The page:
The objective of this assessment was to identify and evaluate data sets for use in the surveillance of arsenic hazards and private well drinking water use in Louisiana.
Features, strengths, and limitations of the data sets are described, and prioritization criteria are applied to identify areas in need of further monitoring or outreach.
Recent efforts have been made by the Environmental Public Health Tracking Network to evaluate the quality of private well water data for the purpose of supporting state and national surveillance activities. Like most states, Louisiana does not collect or mandate reporting of private well water quality data. Therefore, responding to public concerns about private well water quality requires an identification and evaluation of existing data.
Data evaluated include measures of arsenic in groundwater and soil, private well water use, and biomonitoring results.
The Environmental Protection Agency's Safe Drinking Water Information System and the US Geological Survey's Water Use data set were the most informative, nationally available data sets for conducting private well water arsenic surveillance. Three priority parishes were identified on the basis of a selection criteria, although all parishes require more private well sampling data.
While the data reviewed enabled preliminary identification of parishes in need of monitoring and outreach, data limitations (particularly, a lack of statewide well water quality data) prevent a comprehensive evaluation of well water arsenic hazards and private well water use. A large number of unregistered wells further impede risk determination. Reliance on existing data sources is necessary, but development of metadata documentation is essential to prevent data misinterpretation. Increased outreach and policies to promote or mandate private well testing and reporting are needed to enable a comprehensive private well water tracking system.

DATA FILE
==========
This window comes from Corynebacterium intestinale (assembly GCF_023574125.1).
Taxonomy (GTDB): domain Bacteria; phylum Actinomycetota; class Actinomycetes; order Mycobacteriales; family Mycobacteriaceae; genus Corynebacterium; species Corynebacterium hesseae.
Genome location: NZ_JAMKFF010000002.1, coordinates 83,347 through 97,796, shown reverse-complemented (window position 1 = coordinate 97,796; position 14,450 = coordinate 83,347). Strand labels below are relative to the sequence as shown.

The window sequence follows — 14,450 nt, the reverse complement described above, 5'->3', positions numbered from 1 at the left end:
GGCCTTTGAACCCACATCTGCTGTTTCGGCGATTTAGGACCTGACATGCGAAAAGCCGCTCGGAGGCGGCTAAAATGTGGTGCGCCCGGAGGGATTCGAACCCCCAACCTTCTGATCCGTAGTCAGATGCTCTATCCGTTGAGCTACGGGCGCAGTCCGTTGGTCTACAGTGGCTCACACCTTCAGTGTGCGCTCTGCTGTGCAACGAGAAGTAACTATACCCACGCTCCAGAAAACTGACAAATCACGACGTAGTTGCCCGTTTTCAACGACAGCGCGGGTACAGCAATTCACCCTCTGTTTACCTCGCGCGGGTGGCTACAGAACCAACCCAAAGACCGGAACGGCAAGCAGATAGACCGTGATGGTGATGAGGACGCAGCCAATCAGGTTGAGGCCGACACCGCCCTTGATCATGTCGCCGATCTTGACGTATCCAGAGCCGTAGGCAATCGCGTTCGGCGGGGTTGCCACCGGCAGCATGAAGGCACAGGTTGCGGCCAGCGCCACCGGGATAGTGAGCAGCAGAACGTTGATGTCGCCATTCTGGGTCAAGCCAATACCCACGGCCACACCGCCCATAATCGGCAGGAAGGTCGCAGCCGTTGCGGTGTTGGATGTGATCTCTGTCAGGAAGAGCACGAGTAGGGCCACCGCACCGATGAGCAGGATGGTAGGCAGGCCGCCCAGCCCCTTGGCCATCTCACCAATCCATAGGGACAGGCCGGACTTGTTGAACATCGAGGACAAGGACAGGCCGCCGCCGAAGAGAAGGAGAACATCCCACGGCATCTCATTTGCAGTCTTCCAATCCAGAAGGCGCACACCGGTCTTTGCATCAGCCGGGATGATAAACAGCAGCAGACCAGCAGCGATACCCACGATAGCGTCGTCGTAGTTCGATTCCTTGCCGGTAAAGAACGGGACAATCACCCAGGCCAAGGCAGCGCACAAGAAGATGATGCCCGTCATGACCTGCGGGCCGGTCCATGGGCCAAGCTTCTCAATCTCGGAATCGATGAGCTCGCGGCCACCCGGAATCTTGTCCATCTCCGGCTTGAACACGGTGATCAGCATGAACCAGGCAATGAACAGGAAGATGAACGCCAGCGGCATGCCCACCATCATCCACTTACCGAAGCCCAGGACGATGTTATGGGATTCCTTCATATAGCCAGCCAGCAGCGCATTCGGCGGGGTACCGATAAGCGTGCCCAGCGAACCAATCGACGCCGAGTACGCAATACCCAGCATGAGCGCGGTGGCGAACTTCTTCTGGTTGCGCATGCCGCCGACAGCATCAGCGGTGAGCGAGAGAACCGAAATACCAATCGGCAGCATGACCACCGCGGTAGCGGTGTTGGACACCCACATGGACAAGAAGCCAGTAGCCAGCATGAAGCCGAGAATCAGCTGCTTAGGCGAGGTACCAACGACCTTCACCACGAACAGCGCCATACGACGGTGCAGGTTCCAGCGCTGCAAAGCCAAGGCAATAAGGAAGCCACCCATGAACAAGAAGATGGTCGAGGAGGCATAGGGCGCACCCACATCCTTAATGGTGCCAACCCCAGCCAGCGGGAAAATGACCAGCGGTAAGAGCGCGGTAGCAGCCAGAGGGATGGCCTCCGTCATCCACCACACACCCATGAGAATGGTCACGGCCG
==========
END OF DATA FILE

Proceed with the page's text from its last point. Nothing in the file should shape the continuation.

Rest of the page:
Supplemental Digital Content is Available in the Text.This study provides evaluation of available data sources to prioritize parishes for arsenic monitoring and outreach related to private well drinking water use in Louisiana.
Environmental and Occupational Health Program, School of Public Health, Louisiana State University Health Sciences Center, New Orleans (Dr Katner); Occupational Health and Injury Surveillance Program (Ms Lackovic) and Unregulated Drinking Water Initiative (Mr Trachtman), Office of Public Health, Section of Environmental Epidemiology and Toxicology, Louisiana Department of Health and Hospitals, New Orleans and Baton Rouge; and Environmental Public Health Tracking, Office of Public Health, Section of Environmental Epidemiology and Toxicology, Louisiana Department of Health and Hospitals, Baton Rouge and New Orleans (Mss Streva and Paul).
Correspondence: Adrienne Katner, MS, DEnv, Environmental and Occupational Health Program, School of Public Health, Louisiana State University Health Sciences Center, 2020 Gravier St, 3rd Floor, New Orleans, LA 70112 (email@example.com).
This work was partially funded by the Centers for Disease Control and Prevention (CDC) grants 5U38EH000621-03, 2U38 EH000621-06, and 1U53EH001107-01 and the CDC-National Institute for Occupational Safety and Health grant 5U60OH00-8470. Its contents are solely the responsibility of the authors and do not necessarily represent the official views of the CDC or Department of Health and Human Services.
The authors acknowledge the following individuals for their collaboration and assistance: Dianne Dugas, Kathleen Aubin, and Shannon Soileau of the Louisiana Department of Health and Hospitals (LDHH), Section of Environmental Epidemiology and Toxicology; Dr Raoult Ratard, state epidemiologist, LDHH; Dr Luann White, professor and director of the Tulane Center for Applied Environmental Public Health; and John French, Kate Gilmore, and Johan Forsman of the LDHH Safe Drinking Water Program.
The authors declare no conflicts of interest.
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